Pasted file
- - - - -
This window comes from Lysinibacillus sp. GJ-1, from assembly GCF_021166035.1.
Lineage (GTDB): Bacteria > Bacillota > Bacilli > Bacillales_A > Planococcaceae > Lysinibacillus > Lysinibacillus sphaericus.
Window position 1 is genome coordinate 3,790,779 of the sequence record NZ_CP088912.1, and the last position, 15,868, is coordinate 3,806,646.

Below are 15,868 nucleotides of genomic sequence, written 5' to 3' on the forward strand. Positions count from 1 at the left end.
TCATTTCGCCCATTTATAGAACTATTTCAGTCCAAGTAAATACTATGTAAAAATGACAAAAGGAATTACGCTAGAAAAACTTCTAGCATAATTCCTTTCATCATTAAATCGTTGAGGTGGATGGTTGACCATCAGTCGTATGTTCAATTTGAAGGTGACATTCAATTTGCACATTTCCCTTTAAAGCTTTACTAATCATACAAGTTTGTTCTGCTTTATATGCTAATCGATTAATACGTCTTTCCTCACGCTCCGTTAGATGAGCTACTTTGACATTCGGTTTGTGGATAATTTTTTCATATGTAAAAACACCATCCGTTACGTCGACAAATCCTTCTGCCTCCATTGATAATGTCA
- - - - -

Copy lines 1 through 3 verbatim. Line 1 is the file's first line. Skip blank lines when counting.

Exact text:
This window comes from Lysinibacillus sp. GJ-1, from assembly GCF_021166035.1.
Lineage (GTDB): Bacteria > Bacillota > Bacilli > Bacillales_A > Planococcaceae > Lysinibacillus > Lysinibacillus sphaericus.
Window position 1 is genome coordinate 3,790,779 of the sequence record NZ_CP088912.1, and the last position, 15,868, is coordinate 3,806,646.